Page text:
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February 01, 2005


Paul Jones

a bit of chronological context from Viet Nam War . com.
Note the vote on September 3rd 1967 and these events surrounding the vote.

August 18, 1967 - California Governor Ronald Reagan says the U.S. should get out of Vietnam citing the difficulties of winning a war when "too many qualified targets have been put off limits to bombing."

August 21, 1967 - The Chinese shoot down two U.S. fighter-bombers that accidentally crossed their border during air raids in North Vietnam along the Chinese border.

September 1, 1967 - North Vietnamese Prime Minister Pham Van Dong publicly states Hanoi will "continue to fight."

September 3, 1967 - National elections are held in South Vietnam. With 80 percent of eligible voters participating, Nguyen Van Thieu is elected president with Nguyen Cao Ky as his vice-president, the pair winning just 35 percent of the vote.

September 11-October 31 - U.S. Marines are besieged by NVA at Con Thien located two miles south of the Demilitarized Zone. A massive long-range artillery duel then erupts between NVA and U.S. guns during the siege as NVA fire 42,000 rounds at the Marines while the U.S. responds with 281,000 rounds and B-52 air strikes to lift the siege. NVA losses are estimated at over 2000.

October 1967 - A public opinion poll indicates 46 percent of Americans now believe U.S. military involvement in Vietnam to be a "mistake." However, most Americans also believe that the U.S. should "win or get out" of Vietnam. Also in October, Life magazine renounces its earlier support of President Johnson's war policies.

October 5, 1967 - Hanoi accuses the U.S. of hitting a school in North Vietnam with anti-personnel bombs.

October 21-23 - 'March on the Pentagon' draws 55,000 protesters. In London, protesters try to storm the U.S. embassy.

October 31, 1967 - President Johnson reaffirms his commitment to maintain U.S. involvement in South Vietnam.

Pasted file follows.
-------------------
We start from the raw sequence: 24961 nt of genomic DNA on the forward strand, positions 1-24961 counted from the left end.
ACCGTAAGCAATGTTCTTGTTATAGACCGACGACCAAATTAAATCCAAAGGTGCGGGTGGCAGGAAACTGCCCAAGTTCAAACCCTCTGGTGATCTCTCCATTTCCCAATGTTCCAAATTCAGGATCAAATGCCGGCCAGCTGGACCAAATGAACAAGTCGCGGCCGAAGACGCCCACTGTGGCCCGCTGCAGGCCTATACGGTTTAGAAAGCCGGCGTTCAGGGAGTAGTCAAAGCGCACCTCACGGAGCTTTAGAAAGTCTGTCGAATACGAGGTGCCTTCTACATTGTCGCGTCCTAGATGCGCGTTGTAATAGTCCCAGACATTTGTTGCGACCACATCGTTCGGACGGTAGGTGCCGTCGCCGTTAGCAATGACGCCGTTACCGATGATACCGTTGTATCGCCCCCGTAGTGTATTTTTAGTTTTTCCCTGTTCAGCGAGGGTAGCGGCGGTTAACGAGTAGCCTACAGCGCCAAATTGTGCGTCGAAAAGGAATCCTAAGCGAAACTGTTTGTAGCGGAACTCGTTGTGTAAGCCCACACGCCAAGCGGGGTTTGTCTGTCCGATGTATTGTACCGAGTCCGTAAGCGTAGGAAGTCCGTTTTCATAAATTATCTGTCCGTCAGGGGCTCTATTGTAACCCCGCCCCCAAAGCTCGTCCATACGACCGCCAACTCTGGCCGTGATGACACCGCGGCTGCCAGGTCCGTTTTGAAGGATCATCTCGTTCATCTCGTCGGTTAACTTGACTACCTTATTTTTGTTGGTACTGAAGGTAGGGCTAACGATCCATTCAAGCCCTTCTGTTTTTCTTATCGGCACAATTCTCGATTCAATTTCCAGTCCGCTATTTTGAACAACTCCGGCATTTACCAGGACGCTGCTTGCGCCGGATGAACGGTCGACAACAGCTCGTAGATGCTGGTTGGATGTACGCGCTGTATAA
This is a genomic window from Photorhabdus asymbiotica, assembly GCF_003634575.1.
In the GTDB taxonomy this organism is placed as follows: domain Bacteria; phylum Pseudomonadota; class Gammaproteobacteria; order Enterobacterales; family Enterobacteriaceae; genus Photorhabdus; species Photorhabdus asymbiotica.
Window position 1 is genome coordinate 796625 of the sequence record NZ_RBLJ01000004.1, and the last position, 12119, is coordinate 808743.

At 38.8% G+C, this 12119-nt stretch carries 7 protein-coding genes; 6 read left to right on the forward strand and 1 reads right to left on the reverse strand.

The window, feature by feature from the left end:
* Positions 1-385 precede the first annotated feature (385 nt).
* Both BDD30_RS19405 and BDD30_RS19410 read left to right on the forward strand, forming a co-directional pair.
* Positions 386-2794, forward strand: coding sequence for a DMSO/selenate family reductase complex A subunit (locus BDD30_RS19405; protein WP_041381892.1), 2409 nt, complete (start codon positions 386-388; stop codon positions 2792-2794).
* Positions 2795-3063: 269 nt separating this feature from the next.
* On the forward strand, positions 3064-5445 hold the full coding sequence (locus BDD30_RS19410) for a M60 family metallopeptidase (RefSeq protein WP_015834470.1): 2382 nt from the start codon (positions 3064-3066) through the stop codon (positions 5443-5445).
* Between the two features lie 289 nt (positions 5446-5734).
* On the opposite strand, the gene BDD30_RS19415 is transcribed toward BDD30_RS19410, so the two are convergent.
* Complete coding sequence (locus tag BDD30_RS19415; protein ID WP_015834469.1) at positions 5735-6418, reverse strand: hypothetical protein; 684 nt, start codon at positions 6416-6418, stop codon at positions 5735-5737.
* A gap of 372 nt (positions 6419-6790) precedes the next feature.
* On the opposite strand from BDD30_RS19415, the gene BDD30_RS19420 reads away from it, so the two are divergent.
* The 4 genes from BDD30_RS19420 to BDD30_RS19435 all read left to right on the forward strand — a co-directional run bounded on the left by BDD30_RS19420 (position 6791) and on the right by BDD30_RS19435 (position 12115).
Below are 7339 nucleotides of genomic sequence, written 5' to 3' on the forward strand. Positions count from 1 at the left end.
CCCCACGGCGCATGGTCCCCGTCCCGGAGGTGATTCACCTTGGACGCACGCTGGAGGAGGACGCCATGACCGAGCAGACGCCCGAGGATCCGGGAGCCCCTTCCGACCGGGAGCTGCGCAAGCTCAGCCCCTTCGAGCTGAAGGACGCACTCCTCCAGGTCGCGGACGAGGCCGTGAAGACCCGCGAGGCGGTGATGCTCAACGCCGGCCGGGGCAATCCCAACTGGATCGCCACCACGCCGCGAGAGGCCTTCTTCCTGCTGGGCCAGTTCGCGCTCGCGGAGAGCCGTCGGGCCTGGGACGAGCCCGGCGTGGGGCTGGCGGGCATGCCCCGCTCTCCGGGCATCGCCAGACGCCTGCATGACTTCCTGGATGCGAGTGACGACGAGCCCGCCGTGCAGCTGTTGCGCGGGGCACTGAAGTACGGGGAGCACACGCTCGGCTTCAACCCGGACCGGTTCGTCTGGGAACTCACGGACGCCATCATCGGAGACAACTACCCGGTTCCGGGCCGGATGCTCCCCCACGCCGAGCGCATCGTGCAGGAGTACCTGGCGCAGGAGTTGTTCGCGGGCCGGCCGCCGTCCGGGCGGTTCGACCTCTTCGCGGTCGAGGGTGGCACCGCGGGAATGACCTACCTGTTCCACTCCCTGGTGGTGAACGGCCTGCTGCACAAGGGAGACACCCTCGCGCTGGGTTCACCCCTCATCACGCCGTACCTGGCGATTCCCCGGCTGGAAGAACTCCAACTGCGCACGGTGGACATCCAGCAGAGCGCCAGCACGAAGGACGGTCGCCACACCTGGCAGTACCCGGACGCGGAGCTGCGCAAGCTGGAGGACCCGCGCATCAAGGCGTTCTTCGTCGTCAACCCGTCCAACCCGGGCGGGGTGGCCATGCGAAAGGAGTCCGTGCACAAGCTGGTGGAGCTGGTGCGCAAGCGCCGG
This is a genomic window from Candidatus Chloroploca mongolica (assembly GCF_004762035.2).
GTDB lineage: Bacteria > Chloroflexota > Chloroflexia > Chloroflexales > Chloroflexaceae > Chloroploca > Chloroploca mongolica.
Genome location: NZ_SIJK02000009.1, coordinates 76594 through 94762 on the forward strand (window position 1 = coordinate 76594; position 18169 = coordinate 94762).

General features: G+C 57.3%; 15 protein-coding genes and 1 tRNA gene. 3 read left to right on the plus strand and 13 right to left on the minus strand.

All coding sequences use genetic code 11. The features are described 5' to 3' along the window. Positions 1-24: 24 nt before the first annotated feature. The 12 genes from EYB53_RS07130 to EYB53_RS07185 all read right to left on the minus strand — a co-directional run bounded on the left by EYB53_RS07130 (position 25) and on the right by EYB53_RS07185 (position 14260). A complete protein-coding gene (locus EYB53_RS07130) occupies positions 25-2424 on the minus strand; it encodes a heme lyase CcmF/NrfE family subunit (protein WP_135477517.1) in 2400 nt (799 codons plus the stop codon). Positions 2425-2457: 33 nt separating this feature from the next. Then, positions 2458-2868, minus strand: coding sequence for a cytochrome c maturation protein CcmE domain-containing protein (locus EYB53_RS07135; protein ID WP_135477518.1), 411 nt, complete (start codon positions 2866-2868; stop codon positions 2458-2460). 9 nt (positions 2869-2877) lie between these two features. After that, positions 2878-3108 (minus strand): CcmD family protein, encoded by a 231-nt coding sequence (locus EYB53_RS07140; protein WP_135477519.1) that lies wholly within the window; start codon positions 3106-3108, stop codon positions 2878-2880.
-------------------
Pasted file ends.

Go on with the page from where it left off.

Alison Chaiken

Thanks for the provocative reminder about Vietnam. The hopeful possibility for Iraq is that an obviously independent Shia-dominated government will declare a democratic "Islamic Republic of Iraq." If the new government is clearly not a US puppet and is an honest broker, then perhaps its future can be brighter than that of Thieu's corrupt regime.



You wrote,

"If the new government is clearly not a US puppet and is an honest broker, then perhaps its future can be brighter than that of Thieu's corrupt regime."

Two decisive signs would be the new government's insistence that US troops begin withdrawing, and its insistence that contracts awarded during the US occupation be cancelled and the jobs be put up for bid, with preference given to Iraqi firms where possible.

I'm not holding my breath... time will tell.

Jim Horning

In the words of Jane Ace:
"Those who cannot forget the past are condemned to remember it."

Glynn Young

For an alternative (conservative) history lesson, see It says the Iraqi election is less like Vietnam 1967 and more like United States 1864.


If Iraq were like Vietnam, we would know what to do. But the point is that while the free election in Iraq is noteworthy, whether it is the first in many or the exception to the rule only time will tell. Give the Necons their due: they pull this off much better than their post war planning.

If you know who should get credit for the following idea, please leave a post. I’ll be checking back to see. I heard this a long time ago on “Firing Line” with William F. Buckley, and I’ve been watching for the phenomena ever since. Basically it is as follows: After a turnover in government such as a revolution, no major change actually occurs

The American Revolution lead to the reinstatement of the freedom the colonist had lived under before they became big enough to merit the British Parliament’s attention. The Russian Revolution exchanged the tyranny of the Czar for the tyranny of the Politburo. The Iranian Revolution exchanged the tyranny of the Shah for that of the mullahs. Corrupt governments are over thrown and replaced by what become corrupt governments – Cuba comes to mind.

The Iraqis exchanged the tyranny of Saddam for what? We shall see. I’m cynical and don’t believe Iraq will ever be a democracy. As bad as it is in Iraq, as long as the American are there, it will be as free as it will ever get. Many in Vietnam remember fondly the time the Americans were there.

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